When stocking your pond with bluegill, use hybrid bluegill. They are still great for fishing and with these fish attractors, you’ll have plenty of action!

POND TALK: Have you ever had an overpopulation of bluegill in your pond? What did you do to keep the population in check?

Tomahawk Live Traps - Fish Trap

Should I put catfish in my pond? | Ponds & Lakes Q&A

Should I put catfish in my pond?

Should I put catfish in my pond?
Steven – Middlebrook, VA

Catfish are some of the most diverse fish on the planet, both in behavior and appearance, and inhabit just about every continent except Antarctica. They live in shallow, freshwater environments, which can make them ideal for pond life here in North America. We generally only recommend channel catfish for ponds since they are the most common, but it will largely depend on your pond type and temperature. Catfish generally prefer warmer water (60-70 degrees Fahrenheit) with little to no currents, and since they are bottom feeders, they are drawn to darker areas.

They are also known to make for good fishing, and in warm environments they can be easy to farm and/or eat, and are very tasty if cooked properly. Fisherman and pond owners alike can use these Porcupine Fish Attractors to help improve fishing conditions and to provide an adequate habitat for Catfish to spawn and grow. In addition we also recommend using this Game Grower Fish Food to guarantee your fish have food and to increase their overall size.

Catfish have little effect on the predator-prey relationship in freshwater environments comparative to predators like bass or prey like bluegills. They also pose no threat to humans, unless you’re planning on doing any swimming in eastern Europe, where there have been rare instances of large catfish (the 6 foot, 200 pound kind) attacking humans. Their only relative drawback is that they tend to kick up a lot of bottom debris, which can lead to cloudy, murky pond water.

In the end, putting catfish in your pond comes down to personal preference, rather than something that should or should not be done. They are well suited for pond life and will have little (if any) negative impact on the ecosystem already in place. It also doesn’t hurt that they can be pretty good to eat and easy to farm.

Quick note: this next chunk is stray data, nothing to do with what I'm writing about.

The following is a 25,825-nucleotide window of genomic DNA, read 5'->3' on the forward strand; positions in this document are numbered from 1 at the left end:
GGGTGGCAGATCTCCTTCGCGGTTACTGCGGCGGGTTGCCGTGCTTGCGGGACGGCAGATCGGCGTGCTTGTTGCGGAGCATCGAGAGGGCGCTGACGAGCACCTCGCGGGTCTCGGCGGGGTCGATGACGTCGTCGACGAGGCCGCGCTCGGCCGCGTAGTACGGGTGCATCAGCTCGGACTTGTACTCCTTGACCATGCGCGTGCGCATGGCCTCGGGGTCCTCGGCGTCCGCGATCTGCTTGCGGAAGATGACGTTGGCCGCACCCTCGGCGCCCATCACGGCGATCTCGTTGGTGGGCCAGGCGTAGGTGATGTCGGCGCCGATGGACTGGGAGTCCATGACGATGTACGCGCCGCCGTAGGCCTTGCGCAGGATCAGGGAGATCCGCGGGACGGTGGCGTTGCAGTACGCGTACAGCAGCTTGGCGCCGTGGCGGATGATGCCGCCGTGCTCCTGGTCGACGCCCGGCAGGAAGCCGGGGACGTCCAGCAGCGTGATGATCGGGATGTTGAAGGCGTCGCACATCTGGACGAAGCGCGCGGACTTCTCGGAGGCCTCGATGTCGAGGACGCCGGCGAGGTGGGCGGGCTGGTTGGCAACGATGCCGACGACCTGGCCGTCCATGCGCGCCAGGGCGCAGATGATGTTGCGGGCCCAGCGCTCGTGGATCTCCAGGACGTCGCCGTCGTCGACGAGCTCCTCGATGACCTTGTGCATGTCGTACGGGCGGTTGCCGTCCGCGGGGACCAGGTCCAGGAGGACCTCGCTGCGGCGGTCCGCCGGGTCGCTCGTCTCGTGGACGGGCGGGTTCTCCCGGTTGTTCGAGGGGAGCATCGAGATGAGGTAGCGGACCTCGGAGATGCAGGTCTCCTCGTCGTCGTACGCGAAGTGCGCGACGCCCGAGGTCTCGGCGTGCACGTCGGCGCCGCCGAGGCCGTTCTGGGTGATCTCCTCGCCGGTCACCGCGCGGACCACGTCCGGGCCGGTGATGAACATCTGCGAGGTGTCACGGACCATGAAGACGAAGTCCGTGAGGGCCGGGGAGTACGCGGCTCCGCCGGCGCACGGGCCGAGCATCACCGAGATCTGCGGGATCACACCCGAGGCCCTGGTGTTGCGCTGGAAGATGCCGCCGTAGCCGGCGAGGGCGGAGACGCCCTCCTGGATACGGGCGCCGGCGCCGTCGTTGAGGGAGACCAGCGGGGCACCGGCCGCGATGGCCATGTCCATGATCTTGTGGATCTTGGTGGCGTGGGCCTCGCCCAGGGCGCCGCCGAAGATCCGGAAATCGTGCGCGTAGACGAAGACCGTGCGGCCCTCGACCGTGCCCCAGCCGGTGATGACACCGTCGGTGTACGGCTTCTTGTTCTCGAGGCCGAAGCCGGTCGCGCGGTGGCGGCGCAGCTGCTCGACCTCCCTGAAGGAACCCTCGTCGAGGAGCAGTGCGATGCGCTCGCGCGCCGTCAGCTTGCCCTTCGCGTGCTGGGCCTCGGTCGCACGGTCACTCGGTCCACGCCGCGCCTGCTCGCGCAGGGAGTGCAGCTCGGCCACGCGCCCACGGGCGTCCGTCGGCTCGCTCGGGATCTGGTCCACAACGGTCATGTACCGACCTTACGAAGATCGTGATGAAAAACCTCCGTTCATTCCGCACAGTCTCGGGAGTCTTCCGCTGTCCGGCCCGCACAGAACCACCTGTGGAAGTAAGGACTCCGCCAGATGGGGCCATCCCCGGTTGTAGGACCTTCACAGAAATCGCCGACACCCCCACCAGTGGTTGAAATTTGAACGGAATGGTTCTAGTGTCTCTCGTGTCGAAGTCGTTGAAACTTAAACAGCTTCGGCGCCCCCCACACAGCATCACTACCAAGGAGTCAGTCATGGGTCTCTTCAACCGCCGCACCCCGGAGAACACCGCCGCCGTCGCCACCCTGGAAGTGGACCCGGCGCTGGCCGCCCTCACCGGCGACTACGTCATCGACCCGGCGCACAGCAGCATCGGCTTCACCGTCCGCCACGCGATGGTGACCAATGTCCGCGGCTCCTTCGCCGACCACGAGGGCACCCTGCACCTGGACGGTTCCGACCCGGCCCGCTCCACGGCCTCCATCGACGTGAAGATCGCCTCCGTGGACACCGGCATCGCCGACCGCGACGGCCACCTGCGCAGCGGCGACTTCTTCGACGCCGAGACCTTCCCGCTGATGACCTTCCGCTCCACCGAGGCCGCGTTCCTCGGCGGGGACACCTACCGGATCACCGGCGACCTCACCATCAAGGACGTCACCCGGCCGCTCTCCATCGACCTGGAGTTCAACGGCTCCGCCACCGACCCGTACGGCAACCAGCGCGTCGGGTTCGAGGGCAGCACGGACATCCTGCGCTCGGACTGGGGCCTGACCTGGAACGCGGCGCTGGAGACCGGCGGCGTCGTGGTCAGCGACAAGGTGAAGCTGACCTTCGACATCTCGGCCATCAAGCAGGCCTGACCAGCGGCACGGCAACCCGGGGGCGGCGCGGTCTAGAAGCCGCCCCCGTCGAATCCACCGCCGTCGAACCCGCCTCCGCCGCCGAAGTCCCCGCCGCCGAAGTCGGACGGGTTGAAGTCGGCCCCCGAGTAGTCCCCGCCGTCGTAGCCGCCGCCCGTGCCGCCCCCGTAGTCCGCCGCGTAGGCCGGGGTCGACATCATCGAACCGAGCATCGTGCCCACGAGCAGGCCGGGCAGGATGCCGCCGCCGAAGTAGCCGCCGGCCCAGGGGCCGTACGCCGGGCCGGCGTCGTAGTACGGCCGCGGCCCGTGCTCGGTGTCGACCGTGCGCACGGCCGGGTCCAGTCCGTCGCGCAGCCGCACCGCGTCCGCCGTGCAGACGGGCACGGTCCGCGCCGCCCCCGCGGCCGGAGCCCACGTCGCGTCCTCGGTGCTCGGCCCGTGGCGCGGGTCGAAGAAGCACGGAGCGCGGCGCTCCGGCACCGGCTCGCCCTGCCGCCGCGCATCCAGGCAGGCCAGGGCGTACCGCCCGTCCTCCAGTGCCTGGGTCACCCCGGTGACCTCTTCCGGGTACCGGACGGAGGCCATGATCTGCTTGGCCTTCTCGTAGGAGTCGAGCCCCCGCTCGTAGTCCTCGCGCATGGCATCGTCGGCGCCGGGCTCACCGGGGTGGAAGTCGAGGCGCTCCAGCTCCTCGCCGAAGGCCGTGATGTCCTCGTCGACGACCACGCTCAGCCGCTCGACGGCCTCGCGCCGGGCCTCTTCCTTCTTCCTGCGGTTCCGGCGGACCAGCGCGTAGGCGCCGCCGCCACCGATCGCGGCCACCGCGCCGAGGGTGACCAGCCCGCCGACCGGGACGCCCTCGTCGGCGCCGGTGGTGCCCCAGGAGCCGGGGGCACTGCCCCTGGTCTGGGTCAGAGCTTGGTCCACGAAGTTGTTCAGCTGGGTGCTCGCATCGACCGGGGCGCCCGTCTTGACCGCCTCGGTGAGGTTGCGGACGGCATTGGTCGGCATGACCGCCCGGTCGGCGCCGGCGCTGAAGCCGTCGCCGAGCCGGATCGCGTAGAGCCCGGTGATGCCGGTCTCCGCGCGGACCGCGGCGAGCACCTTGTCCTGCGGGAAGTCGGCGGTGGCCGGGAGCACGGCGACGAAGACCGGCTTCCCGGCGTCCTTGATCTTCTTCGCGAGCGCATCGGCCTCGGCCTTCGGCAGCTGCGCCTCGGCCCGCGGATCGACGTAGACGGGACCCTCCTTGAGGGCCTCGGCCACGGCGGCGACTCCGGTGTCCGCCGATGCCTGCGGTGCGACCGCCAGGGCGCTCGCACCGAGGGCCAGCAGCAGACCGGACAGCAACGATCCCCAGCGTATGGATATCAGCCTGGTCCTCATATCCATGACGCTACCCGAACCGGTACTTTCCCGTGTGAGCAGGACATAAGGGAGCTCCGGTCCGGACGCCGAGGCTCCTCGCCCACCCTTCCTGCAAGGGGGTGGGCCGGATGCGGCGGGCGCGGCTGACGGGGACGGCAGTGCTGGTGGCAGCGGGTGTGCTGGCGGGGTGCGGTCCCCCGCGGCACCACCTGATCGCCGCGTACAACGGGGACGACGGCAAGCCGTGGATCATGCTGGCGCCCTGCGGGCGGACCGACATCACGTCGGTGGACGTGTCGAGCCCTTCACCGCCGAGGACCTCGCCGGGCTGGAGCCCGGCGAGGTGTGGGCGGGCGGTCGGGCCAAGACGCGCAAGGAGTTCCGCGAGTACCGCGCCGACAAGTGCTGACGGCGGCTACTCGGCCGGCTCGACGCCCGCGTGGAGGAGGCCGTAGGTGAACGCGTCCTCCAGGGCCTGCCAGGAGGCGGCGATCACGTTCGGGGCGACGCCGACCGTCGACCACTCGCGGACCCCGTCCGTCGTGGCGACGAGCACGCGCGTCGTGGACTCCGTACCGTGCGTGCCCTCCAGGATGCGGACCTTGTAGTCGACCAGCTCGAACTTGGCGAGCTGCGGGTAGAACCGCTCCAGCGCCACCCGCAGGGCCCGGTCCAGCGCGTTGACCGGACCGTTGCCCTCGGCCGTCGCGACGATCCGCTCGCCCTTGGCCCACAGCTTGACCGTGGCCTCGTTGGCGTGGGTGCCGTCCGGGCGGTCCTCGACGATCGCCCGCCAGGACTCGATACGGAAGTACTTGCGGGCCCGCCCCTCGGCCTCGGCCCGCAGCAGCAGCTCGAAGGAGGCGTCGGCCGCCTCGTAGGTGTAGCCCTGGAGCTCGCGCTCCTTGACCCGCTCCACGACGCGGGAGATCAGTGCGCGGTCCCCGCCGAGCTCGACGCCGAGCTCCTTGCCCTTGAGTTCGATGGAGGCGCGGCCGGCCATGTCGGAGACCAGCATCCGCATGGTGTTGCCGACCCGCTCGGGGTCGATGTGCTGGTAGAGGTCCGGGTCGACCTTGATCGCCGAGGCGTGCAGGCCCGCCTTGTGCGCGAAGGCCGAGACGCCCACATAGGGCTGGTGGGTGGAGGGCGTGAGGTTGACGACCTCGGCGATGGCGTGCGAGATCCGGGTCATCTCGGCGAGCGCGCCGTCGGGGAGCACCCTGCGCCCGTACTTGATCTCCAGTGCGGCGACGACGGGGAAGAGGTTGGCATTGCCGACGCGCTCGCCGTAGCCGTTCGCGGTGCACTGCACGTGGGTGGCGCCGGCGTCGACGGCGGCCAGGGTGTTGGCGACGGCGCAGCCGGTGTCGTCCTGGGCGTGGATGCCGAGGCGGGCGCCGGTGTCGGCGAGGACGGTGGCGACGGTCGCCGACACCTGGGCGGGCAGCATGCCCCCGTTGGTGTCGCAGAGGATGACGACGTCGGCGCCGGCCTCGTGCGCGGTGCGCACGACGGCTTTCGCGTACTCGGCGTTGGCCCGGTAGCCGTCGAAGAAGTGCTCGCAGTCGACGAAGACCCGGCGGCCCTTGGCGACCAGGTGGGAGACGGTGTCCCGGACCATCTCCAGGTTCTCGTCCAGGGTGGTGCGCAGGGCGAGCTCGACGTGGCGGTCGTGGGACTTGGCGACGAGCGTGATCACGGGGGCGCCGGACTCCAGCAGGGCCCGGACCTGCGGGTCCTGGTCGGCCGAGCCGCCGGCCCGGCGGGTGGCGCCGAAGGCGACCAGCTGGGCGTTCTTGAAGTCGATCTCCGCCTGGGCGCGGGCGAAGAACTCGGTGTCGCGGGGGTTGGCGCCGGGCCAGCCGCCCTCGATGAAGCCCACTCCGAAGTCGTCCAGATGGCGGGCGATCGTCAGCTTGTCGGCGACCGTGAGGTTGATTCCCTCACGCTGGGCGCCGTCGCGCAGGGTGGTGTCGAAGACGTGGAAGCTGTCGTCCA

Porcupine Fish Attractor Spheres

My pond isn’t frozen yet, but I can’t see my fish. Are they okay? | Ponds & Lakes Q&A

My pond isn’t frozen yet, but I can’t see my fish. Are they okay?

My pond isn’t frozen yet, but I can’t see my fish. Are they okay?
Stephanie – Harpursville, NY

Fish are survivors. And when the water starts getting cold, they head for deeper waters, where the chilling effects of winter air are less pronounced. Provided there’s adequate aeration, your fish will likely linger at the bottom throughout the colder months. As a result, they’ll be much less visible – but the odds are extremely good they’re doing just fine.

In order to ensure there’s sufficient oxygen for the winter, some people opt to keep their aeration systems active all year ‘round. At the very least, though, it’s important to maintain a vent hole when – or if – your pond ices over. The vent hole allows harmful decomposition gases to escape, allowing fish to winter safely. And because their metabolism slows during the winter months, a properly vented pond will likely have sufficient oxygen to ensure the survival of your fish until springtime.

Fish, it turns out, are extremely resilient. After wintering in the lower reaches of your pond, your fish will gradually return to the upper levels once water temperatures start to rise. In general, it’s probably a good sign when fish become less visible. If they’re struggling, it’s far more likely you’d see them at the edges of your pond. So while you might miss them, your invisible fish are probably doing just fine.

Pond Talk: Have you noticed less fish movement in your pond recently?